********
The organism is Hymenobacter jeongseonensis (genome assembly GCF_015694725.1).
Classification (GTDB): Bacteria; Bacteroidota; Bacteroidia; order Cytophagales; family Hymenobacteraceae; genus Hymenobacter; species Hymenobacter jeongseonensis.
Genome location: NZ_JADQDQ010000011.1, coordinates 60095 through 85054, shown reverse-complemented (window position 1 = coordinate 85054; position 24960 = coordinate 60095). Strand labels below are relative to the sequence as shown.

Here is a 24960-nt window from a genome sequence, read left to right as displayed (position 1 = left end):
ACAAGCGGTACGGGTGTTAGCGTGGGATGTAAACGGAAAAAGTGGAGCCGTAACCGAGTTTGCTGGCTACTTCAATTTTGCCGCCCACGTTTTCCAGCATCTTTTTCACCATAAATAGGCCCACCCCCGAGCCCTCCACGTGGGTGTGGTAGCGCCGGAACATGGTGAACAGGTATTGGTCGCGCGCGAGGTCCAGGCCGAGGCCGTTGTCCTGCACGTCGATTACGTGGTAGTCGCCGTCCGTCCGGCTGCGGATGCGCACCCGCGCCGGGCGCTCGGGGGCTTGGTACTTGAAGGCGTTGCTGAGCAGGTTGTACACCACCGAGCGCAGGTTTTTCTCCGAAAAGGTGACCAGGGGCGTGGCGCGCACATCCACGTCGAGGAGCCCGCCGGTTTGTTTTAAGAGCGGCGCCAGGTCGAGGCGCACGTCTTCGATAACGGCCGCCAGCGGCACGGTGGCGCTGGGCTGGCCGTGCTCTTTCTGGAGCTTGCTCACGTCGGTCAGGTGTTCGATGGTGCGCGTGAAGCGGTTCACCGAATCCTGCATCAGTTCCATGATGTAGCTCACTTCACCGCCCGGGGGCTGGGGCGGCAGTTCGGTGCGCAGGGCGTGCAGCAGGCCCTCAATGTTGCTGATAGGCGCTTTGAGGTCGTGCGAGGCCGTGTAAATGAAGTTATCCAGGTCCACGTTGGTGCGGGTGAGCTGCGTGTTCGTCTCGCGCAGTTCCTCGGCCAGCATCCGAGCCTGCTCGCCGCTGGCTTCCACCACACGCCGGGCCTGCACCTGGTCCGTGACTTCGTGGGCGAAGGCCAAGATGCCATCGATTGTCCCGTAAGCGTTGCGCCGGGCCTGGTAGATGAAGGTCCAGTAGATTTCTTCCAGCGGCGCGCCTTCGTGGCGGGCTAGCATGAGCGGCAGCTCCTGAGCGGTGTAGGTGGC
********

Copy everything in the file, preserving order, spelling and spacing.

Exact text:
The organism is Hymenobacter jeongseonensis (genome assembly GCF_015694725.1).
Classification (GTDB): Bacteria; Bacteroidota; Bacteroidia; order Cytophagales; family Hymenobacteraceae; genus Hymenobacter; species Hymenobacter jeongseonensis.
Genome location: NZ_JADQDQ010000011.1, coordinates 60095 through 85054, shown reverse-complemented (window position 1 = coordinate 85054; position 24960 = coordinate 60095). Strand labels below are relative to the sequence as shown.

Here is a 24960-nt window from a genome sequence, read left to right as displayed (position 1 = left end):
ACAAGCGGTACGGGTGTTAGCGTGGGATGTAAACGGAAAAAGTGGAGCCGTAACCGAGTTTGCTGGCTACTTCAATTTTGCCGCCCACGTTTTCCAGCATCTTTTTCACCATAAATAGGCCCACCCCCGAGCCCTCCACGTGGGTGTGGTAGCGCCGGAACATGGTGAACAGGTATTGGTCGCGCGCGAGGTCCAGGCCGAGGCCGTTGTCCTGCACGTCGATTACGTGGTAGTCGCCGTCCGTCCGGCTGCGGATGCGCACCCGCGCCGGGCGCTCGGGGGCTTGGTACTTGAAGGCGTTGCTGAGCAGGTTGTACACCACCGAGCGCAGGTTTTTCTCCGAAAAGGTGACCAGGGGCGTGGCGCGCACATCCACGTCGAGGAGCCCGCCGGTTTGTTTTAAGAGCGGCGCCAGGTCGAGGCGCACGTCTTCGATAACGGCCGCCAGCGGCACGGTGGCGCTGGGCTGGCCGTGCTCTTTCTGGAGCTTGCTCACGTCGGTCAGGTGTTCGATGGTGCGCGTGAAGCGGTTCACCGAATCCTGCATCAGTTCCATGATGTAGCTCACTTCACCGCCCGGGGGCTGGGGCGGCAGTTCGGTGCGCAGGGCGTGCAGCAGGCCCTCAATGTTGCTGATAGGCGCTTTGAGGTCGTGCGAGGCCGTGTAAATGAAGTTATCCAGGTCCACGTTGGTGCGGGTGAGCTGCGTGTTCGTCTCGCGCAGTTCCTCGGCCAGCATCCGAGCCTGCTCGCCGCTGGCTTCCACCACACGCCGGGCCTGCACCTGGTCCGTGACTTCGTGGGCGAAGGCCAAGATGCCATCGATTGTCCCGTAAGCGTTGCGCCGGGCCTGGTAGATGAAGGTCCAGTAGATTTCTTCCAGCGGCGCGCCTTCGTGGCGGGCTAGCATGAGCGGCAGCTCCTGAGCGGTGTAGGTGGC